And yet, there is also evidence that things have slowed down in the last few decades. The twin engines of growth: productivity growth and scientific innovation, seem to be progressing more slowly. Someone born at the time of the Wright Brothers, when horse-drawn transport ruled, would be 66 years old when Neil Armstrong stepped on the moon in 1969. That is the equivalent of someone alive today being born in 1957. While there are many technological advances since 1957, it isn’t as clear that they have as profoundly affected our day-to-day life as much as the ones in the previous 66 year span. Compared to entire massive industries that appeared and dissolved in the prior 2/3 of a century, only one of the 270 jobs in the 1950 census has since been eliminated by technological advancement: elevator operator.
As a result, we may have gotten comfortable with the pace of the Long Singularity. But, this is, I think, likely to change as the upward curve of acceleration has steepened, as exponential curves do.
The most obvious place this is happening is in AI, where new innovations are appearing suddenly, and progress, but some estimates, is an order of magnitude a year, rather than the almost-lazy-by-comparison doubling every two years pace of Moore’s Law. There are other areas where sudden breakthroughs may be possible - fusion and life-extension come to mind - but those seem far less certain. AI is already here.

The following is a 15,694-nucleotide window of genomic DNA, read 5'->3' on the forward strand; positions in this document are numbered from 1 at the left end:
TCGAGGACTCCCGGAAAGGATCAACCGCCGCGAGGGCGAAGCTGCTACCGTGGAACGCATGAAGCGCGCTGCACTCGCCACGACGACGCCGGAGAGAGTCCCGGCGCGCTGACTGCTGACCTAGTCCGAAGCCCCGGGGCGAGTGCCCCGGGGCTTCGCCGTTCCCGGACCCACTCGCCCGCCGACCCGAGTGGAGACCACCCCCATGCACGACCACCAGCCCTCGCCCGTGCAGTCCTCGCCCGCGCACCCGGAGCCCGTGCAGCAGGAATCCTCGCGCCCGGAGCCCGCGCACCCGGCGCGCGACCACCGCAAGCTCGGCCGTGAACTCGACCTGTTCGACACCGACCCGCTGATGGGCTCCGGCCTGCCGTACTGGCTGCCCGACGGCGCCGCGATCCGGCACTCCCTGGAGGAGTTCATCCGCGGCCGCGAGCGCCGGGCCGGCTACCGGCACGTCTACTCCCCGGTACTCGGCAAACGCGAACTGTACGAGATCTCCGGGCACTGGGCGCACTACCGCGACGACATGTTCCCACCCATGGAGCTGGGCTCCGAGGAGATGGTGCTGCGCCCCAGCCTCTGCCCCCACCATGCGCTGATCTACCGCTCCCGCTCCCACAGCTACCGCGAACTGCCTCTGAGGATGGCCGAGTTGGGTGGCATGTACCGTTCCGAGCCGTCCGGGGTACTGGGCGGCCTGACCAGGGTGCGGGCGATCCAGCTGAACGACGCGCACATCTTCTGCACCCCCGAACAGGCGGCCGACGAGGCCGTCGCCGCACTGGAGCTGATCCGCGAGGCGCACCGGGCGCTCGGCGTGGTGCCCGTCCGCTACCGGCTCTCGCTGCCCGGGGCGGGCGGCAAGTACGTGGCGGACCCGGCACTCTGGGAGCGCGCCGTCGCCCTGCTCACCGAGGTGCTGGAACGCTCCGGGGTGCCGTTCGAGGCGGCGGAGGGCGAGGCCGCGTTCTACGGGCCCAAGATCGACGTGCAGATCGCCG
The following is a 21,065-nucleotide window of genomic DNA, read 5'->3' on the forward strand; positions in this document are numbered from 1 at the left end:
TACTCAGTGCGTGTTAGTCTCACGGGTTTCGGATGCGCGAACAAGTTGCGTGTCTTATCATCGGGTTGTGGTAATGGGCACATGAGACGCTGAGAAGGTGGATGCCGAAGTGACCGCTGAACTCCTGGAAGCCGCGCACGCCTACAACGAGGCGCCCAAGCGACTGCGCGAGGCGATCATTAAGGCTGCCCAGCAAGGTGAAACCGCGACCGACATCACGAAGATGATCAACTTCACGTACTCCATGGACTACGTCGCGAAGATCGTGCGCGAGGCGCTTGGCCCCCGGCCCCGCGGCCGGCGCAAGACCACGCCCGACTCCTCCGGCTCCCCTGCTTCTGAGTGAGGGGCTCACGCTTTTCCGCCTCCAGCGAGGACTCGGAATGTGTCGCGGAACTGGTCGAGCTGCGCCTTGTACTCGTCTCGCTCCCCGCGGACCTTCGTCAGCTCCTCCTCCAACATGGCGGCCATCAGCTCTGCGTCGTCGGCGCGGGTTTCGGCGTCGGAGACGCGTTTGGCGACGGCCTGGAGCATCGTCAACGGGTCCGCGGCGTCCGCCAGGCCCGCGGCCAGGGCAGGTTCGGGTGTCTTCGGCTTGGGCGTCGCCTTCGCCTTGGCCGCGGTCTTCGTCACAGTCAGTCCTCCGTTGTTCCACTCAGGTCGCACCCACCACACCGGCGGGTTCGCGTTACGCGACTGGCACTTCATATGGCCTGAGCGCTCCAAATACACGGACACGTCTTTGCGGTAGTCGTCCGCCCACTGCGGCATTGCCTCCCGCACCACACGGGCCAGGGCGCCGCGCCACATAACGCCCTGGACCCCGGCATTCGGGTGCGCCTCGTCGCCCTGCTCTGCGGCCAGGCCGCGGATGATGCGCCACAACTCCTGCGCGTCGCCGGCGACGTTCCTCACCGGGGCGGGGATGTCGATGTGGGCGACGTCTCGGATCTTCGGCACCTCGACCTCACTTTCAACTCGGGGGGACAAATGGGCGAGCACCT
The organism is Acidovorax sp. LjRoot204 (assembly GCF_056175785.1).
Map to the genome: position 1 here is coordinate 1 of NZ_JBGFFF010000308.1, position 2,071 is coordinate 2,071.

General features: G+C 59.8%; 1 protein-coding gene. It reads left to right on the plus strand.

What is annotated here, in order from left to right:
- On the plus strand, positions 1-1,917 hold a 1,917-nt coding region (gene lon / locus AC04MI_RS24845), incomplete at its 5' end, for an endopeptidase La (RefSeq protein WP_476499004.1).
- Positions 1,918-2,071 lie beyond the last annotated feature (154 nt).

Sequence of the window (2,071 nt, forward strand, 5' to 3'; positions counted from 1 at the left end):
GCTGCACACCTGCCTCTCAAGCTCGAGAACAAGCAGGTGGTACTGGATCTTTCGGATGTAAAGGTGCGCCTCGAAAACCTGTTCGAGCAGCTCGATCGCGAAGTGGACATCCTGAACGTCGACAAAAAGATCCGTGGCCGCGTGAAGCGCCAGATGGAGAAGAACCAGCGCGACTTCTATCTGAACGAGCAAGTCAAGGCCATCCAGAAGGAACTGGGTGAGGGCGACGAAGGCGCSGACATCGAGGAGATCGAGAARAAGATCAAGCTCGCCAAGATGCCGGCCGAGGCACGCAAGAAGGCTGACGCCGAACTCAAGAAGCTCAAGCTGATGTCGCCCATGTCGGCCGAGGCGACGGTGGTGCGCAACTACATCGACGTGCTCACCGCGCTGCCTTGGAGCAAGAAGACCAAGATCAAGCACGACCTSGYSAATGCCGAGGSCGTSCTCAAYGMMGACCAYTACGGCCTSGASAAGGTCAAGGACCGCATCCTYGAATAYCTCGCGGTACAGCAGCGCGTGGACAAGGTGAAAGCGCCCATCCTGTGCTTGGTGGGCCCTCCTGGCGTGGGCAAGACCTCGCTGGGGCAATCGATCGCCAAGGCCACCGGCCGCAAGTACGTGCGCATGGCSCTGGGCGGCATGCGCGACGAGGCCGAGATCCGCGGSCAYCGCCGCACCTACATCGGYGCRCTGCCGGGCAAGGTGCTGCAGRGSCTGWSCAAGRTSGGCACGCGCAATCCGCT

If you have read my Substack in the 6 weeks since the launch of ChatGPT, you know I have become somewhat obsessed over what AI can do. I have written pieces on how it could do parts of my job, how it can transform education, launch startups, and help write. And this is a free chatbot that is the first of many AI products to be released in the months ahead. We won’t have figured out the full capabilites of ChatGPT before a better model comes to market.
Yet when I show the range of capabilities of these current AI systems to students, many instantly see the excitement, and the danger. Some of them ask me what it means for their preferred careers (“Should I become a radiologist if AI can do a lot of the work?” “Will marketing writing still be a good job five years from now?”) and I honestly don’t know the answers. Because that is the thing about a singularity: it makes predictions very hard. Do I think AI will replace radiologists in ten years? No. Am I particularly confident in that prediction? Also, no. This is a level of uncertainty about the future of work that hasn’t existed in a century, when industrialization made and destroyed industries in short spans of time.